Many employers have policies that prohibit employees from using the company email system for personal emails. The theory is that the email system is set up and paid for by the company in order to facilitate company business, and is not for the personal use of employees. Additionally, by banning personal emails, the employer may be attempting to reduce the chances of inappropriate emails being sent to or from company email addresses and the embarrassment and possible legal liability that can flow from the same.
However, the National Labor Relations Board has recently ruled that employees have a presumptive right to use their employer’s email system to engage in communications relating to concerted activity protected by Section 7 of the National Labor Relations Act (“NLRA”), including union organizing, during nonworking time.
Though meant to protect possible union organizing activities, this is actually a wide-ranging decision. It means that any policy that restricts the use of a company’s email system to company business only on its face violates the NLRA. The policy need not be directed to union organizing, and the employee’s need not ever try to use the email system for union organizing. The very existence of a policy that restricts the use of the company email system to work emails only violates the NLRA.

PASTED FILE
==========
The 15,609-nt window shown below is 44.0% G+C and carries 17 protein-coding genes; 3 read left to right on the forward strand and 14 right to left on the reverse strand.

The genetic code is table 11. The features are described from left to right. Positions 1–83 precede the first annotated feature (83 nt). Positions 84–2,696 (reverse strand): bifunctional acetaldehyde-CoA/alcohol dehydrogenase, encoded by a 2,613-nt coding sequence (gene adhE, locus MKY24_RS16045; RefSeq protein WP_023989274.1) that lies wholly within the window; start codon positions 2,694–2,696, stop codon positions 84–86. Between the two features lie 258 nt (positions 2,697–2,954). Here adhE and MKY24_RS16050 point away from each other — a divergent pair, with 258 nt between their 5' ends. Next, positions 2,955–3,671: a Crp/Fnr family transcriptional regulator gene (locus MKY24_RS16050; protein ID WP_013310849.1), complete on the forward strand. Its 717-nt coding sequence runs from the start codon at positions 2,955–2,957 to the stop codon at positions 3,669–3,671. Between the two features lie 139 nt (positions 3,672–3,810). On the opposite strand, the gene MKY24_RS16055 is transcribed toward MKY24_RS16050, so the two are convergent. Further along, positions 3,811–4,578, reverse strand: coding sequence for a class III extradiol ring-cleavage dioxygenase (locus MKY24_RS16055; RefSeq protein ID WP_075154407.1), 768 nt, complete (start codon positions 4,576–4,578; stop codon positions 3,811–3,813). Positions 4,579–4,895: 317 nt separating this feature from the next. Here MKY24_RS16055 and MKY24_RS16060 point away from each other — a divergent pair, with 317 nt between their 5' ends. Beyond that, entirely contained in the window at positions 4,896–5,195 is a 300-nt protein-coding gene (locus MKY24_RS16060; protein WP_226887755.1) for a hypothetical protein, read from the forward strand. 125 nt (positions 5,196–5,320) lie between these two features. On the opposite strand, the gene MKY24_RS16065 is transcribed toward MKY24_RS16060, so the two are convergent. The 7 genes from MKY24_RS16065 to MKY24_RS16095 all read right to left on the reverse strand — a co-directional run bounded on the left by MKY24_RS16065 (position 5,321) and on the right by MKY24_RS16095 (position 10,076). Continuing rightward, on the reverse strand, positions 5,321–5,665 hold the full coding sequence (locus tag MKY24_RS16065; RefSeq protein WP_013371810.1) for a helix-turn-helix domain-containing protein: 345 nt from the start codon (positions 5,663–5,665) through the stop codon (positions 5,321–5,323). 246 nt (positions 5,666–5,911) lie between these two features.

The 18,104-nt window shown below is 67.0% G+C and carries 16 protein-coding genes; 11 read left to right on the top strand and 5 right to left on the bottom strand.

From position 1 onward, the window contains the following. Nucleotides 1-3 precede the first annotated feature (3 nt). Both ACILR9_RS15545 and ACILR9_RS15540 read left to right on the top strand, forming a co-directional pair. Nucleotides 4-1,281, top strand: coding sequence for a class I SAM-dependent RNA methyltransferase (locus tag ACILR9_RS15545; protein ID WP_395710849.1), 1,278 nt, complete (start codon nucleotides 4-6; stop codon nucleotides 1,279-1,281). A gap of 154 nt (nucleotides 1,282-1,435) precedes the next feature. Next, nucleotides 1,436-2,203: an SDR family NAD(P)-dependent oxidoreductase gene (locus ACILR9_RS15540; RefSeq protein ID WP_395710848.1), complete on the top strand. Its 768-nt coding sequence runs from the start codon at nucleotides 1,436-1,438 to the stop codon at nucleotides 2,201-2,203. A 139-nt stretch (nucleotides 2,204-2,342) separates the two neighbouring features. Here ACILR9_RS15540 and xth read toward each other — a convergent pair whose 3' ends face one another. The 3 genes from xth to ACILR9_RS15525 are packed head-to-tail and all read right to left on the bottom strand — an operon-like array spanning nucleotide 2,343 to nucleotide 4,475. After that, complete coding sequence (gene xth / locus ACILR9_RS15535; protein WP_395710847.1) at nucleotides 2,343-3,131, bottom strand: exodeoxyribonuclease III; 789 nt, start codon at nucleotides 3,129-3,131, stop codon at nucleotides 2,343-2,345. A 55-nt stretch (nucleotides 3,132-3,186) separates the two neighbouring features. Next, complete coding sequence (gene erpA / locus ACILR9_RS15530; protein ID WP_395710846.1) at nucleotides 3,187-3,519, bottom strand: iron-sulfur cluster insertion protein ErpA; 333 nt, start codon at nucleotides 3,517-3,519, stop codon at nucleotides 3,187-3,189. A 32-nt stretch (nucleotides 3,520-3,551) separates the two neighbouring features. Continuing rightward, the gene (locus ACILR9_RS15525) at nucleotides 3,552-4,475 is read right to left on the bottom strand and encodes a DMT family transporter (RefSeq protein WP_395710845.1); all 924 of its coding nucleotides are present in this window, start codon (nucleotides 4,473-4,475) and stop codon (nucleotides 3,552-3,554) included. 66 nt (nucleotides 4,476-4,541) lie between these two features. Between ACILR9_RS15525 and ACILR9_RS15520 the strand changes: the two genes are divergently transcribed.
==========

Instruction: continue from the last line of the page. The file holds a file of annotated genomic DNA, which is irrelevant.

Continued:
Employer’s may still have policies relating to email communications, such as no pornography, inappropriate jokes, large attachments, etc., so long as those are applied consistently. And it may have a policy limiting the use of the email during working hours to company business (but probably not when employees are on approved break time).
Employers should therefore review their handbooks and policies to see if there is any language in them that may violate this NLRB decision. If there is, employer’s need to take action to amend those policies so that they are no longer in violation and do not risk adverse legal action by the government.
If you would like me to review your policies to ensure that you are compliant, or want me to draft a compliant policy for you, please do not hesitate to contact Scott Leah.